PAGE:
The Ontario Government has recently released draft regulations for its new legislation that mandates providing caloric content on menus, the Healthy Menu Choices Act, and is seeking public input.
On May 26, 2015, the Ontario government passed the Making Healthier Choices Act. This legislation created the Healthy Menu Choices Act (the Act), which will require regulated food service premises with 20 or more locations in Ontario that are selling prepared ready-to-eat food to post itemized caloric content on menus. The Act will come into force on January 1, 2017. Cassels Brock has addressed this new legislation and its potential impact on restaurant and food service franchisors in previous newsletters.
Last week, the Ontario Government released draft regulations to support the implementation of the menu labelling legislation. The draft regulations were based on government consultations with Ontario stakeholders that took place in the summer of 2015.
While the regulations provide specific detail on exactly what obligations restaurants and other food providers will have under this new legislative regime, they do not currently address the issue of franchisor liability for compliance by their franchisees, again, as addressed in our previous newsletters. The Ontario Government has advised that it is seeking additional input from the public on the draft regulations. Comments are due by October 26, 2015.
The key highlights of the regulations are as follow:
Who Is Subject To The Legislation?
Regulated food service premises (RFSPs) are subject to the Act. An RFSP is defined as any food premise where meals or meal portions are prepared for immediate consumption or sold or served in a form that will permit immediate consumption on the premises or elsewhere.
Standard Food Item
According to the Act, all “standard food items” are subject to the requirement to post caloric content. The Act defines standard food item as a food or drink item that is sold or offered for sale in servings that are standardized for portion and content. The regulations add that the food or drink item must be a “restaurant-type food or drink item.” The regulations state that this means a food or drink item that is either served in a RFSP or processed and prepared primarily in a RFSP, and that is intended for immediate consumption on the premises or elsewhere without further preparation by a consumer before consumption.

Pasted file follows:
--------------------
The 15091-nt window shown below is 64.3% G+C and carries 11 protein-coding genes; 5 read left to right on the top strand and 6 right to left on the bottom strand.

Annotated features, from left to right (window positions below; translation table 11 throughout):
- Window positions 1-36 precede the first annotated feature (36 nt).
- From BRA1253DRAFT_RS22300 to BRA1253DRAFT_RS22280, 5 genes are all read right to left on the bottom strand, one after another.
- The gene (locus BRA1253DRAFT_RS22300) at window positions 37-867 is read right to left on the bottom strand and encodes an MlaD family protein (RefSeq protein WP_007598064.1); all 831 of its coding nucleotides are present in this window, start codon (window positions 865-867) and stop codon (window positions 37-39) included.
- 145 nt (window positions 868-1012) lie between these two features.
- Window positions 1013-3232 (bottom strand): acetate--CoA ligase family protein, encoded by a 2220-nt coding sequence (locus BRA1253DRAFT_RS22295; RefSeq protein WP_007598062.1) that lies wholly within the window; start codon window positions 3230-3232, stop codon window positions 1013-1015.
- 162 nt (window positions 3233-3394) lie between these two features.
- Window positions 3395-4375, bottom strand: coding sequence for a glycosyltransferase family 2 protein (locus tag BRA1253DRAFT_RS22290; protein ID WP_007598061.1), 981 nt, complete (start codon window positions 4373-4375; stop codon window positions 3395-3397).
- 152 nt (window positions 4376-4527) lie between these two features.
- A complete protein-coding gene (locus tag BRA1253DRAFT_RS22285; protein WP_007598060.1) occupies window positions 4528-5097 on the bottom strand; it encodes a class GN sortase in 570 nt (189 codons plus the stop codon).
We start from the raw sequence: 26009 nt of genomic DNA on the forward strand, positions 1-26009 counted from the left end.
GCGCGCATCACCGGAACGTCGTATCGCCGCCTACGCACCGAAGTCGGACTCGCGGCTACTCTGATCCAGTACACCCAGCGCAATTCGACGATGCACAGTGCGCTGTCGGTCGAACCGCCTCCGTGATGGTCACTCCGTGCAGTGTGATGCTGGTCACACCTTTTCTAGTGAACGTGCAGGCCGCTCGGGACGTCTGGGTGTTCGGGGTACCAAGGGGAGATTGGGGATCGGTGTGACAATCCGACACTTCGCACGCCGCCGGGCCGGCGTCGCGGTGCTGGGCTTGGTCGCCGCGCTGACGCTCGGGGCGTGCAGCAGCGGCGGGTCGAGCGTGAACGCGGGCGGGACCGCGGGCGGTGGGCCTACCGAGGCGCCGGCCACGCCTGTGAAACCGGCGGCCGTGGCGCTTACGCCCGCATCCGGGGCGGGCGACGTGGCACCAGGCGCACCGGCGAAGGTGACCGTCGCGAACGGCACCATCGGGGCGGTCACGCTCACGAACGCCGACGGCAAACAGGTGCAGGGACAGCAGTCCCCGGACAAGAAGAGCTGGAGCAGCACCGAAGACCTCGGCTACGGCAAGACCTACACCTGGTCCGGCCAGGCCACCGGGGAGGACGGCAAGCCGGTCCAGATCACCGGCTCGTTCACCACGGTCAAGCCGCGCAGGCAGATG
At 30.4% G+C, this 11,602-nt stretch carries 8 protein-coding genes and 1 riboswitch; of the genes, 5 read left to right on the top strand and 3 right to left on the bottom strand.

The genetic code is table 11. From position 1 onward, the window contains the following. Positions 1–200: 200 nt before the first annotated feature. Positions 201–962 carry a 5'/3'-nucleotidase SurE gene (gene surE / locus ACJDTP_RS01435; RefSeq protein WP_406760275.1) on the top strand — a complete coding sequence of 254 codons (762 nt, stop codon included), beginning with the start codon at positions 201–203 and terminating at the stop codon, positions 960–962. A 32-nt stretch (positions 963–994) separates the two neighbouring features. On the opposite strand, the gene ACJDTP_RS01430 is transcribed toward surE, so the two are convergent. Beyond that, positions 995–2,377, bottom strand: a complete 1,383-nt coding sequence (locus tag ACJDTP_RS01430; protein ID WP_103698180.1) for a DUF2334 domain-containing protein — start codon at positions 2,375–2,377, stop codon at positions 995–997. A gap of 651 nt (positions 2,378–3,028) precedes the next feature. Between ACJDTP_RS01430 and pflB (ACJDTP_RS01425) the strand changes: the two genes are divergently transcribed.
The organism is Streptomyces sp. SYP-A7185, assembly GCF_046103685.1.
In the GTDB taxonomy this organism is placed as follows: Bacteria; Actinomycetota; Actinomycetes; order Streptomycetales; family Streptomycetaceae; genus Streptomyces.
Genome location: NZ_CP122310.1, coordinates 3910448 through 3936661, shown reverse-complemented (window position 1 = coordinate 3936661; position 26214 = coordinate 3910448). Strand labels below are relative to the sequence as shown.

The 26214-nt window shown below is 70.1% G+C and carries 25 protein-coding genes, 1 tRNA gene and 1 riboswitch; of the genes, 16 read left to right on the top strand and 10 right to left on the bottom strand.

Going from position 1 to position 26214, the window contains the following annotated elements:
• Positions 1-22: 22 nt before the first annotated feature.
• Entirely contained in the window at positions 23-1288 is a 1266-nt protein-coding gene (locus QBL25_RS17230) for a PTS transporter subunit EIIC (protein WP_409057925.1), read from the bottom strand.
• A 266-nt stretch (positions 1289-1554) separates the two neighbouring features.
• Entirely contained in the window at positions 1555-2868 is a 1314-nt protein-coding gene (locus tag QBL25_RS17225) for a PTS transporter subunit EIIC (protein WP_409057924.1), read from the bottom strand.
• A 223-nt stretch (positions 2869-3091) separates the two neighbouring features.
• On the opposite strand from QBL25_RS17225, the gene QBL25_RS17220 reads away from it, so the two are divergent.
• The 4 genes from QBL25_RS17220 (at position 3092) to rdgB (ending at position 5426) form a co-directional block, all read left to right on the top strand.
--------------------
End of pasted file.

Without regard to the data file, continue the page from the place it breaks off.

The caloric content of each standard food item must be posted on all menus. The term "menu" is defined broadly in the Act and includes a paper menu, an electronic menu, a menu board, a drive-through menu, an online menu or a menu application, an advertisement and a promotional flyer.
However, online menus and menu applications, advertisements and promotional flyers are exempt from this definition if they do not list prices for standard food items or if they do not list standard food items that are available for delivery or takeout.
The caloric content of the menu items must be displayed in accordance with specific requirements set out in the draft regulation concerning their placement, format, legibility, and must also take into account serving sizes, flavours, supplementary items (toppings), as well as other factors.
Every RFSP must post at least one sign that contains the following information: “The average adult requires approximately 2,000 to 2,400 calories per day; however, individual needs may vary.”
Where the RFSP sells or offers for sale standard food items that are targeted at children, a modified contextual statement must be used.
The signs must be posted so that at least one sign is readily visible by, and legible to, every individual who is in a place in the RFSP where customers order food or drink. However, a RFSP may be exempt from this obligation if the contextual statement appears on every menu in the premise, according to the stipulated rules, including the requirement to have the statement in the same font and size as the menu items, and that it appear on every page of a multi-page menu.
The following RFSPs are exempt from any requirement imposed by the Act:
The following food or drink items are exempt from the definition of “standard food items,” and as such, are not subject to the caloric content requirement:
The regulations also address issues concerning signage where premises serve alcohol and signage where customers serve themselves food and beverages.